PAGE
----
Asked whether he believed Christianity was becoming an “Asian religion” in Metro Vancouver, the priest said, “That might be hard to answer. … I believe in our faith. There’s no Europe, no Asian, no nation, no race. We are just children of God.”
Still, joining an ethnic church is often an important way for immigrants to strengthen a shaky sense of identity upon arrival in Canada, particularly in Metro Vancouver where 43 per cent of the population was born offshore.
“We discovered that for Asian Christians who are looking for a church, the ethnic name of the church sign on the building is far more important than the denominational one, whether due to familiarity, ease or kinship,” say the authors of Christianity: An Asian Religion in Vancouver.
But the popularity of churches that are closely tied with one ethnic group doesn’t necessarily last beyond the first generation of immigrants. It has not done so for most Scottish Presbyterian, Russian Orthodox or Dutch Christian Reformed churches.
Enoch Wong, a specialist in diaspora churches in North America, has studied what is going on in Metro Vancouver and discovered this distinct trend, known as the “silent exodus.”
“Second-generation immigrant children in general are less likely to find concrete, meaningful connection with the ‘back-home’ tradition of their parents,” says Wong, an adjunct professor with the new Canadian Chinese School of Theology Vancouver in Richmond, which teaches about 70 students in Mandarin.
“Canadian-born Chinese often find themselves struggling with their own identity. Are they Chinese or are they Canadian? What about their faith identity as Christians?” says Wong. As they grow older many move away from ethnic churches.
Canadian-born Asians drawn to mixed-race churches
It’s taken many years for Albert Chu, whose father was senior pastor in a Chinese ethnic church in Metro Vancouver, to find his spiritual identity.
Like most teenagers, he began questioning his Christian upbringing. The difference, however, was he continued to attend his father’s church because he didn’t want to “lose face,” to bring shame to his family.
“I would have left if not for my family bond,” Chu said. He roughly fit the category of a “jook-sing,” which is a Cantonese term for an overseas-born Chinese person. The word relates to the bamboo rod, which is hollow and compartmentalized.
But a curious thing happened to Chu. During his questioning years his faith slowly deepened, including through study at Vancouver’s Regent College.
“I eventually went from saving face for my family to discovering the saving face of Jesus. That’s my story.”
Growing up in Metro Vancouver, where more than four out of 10 people have Asian origins, Chu no longer wanted to attend a narrowly defined “Chinese” church. So, 19 years ago, he founded Tapestry Church, initially with 10 people meeting in his home in Richmond.
Now Tapestry has grown to about 1,200 members meeting in three congregations. The main Tapestry Church, on No. 2 Road in Richmond, held about 300 people on a recent Sunday marking the pre-Christmas season of Advent, three-quarters of them of various Asian origins and one-quarter of European extraction.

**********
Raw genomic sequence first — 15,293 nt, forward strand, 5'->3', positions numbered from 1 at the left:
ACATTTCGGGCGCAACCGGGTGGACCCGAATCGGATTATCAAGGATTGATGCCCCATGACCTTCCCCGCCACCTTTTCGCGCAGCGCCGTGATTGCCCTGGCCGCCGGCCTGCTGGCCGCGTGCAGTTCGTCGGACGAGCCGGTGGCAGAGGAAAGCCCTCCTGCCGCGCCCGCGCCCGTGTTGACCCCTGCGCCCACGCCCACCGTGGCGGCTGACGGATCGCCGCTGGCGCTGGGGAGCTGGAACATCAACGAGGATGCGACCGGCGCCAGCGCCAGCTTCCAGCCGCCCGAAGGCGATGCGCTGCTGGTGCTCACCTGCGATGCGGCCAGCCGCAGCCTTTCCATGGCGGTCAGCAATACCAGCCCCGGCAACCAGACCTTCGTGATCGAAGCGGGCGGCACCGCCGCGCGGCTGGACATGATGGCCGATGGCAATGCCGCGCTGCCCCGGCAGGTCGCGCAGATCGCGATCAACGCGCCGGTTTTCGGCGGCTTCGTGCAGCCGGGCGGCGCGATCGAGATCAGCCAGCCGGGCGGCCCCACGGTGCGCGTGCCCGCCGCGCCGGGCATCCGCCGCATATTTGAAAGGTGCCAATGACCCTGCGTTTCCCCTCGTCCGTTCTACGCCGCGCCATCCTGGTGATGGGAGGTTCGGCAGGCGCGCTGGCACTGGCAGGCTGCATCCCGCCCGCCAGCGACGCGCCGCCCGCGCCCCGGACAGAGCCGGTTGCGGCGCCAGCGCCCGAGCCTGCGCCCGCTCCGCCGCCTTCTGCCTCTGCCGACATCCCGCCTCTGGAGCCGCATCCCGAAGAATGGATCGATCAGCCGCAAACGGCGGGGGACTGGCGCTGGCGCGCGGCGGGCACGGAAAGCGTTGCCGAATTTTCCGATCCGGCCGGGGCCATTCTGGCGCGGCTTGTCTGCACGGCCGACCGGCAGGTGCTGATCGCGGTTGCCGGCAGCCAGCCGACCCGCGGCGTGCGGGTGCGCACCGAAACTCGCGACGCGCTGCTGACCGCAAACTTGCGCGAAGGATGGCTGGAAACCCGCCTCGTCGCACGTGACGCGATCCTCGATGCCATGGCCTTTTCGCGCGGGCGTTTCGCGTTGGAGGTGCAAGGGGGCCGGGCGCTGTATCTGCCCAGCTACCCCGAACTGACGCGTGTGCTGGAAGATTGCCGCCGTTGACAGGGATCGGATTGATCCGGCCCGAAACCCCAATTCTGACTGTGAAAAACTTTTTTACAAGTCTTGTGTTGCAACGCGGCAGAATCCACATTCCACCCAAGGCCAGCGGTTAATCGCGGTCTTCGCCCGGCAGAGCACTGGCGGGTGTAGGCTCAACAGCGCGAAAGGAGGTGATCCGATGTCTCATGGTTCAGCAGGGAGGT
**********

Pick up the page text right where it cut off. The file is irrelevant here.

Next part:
The sanctuary looked more like a concert hall. There were guitars, a drum set, an electric organ and evangelical “praise” music, plus two big video screens. Casually dressed church pastors, mostly Asian men and women, read prayers off their mobile phones. One pastor offered a First Nations land acknowledgment. Others collected Christmas hampers for the elderly or marginalized. Everything was in English.
The personal experience of Chu, who is one of the authors of Christianity: An Asian Religion in Vancouver and who married a woman of European origin, illustrates how Canadian-born people attending ethnic-language churches often end up wanting to leave them and find another, in part because they feel they can’t invite their friends and they want to stress that they belong to the larger culture.
His book contains a wry section which reveals that, privately, leaders of large multi-racial evangelical churches like Tenth “will admit they don’t have to do very much to grow. All they have to do is wait for children of Vancouver’s ethnic churches to grow tired of their parents’ immigrant congregations.”
The name of Chu’s church network, Tapestry, grew out of his desire to “weave everyone together” in a sacred community, “with Christ at the centre.” He is pleased members of his congregations reflect the multi-ethnic demographics of their Richmond and Vancouver neighbourhoods.
For its part, Christianity: An Asian Religion in Vancouver enthusiastically celebrates the expansion of Asian Christianity. The authors hope it will be an antidote to what others argue is the inevitability of North American secularism.
“Christianity may not be gone from the Lower Mainland,” says the book. “It may just be an Asian faith for all people. Stranger things have happened.”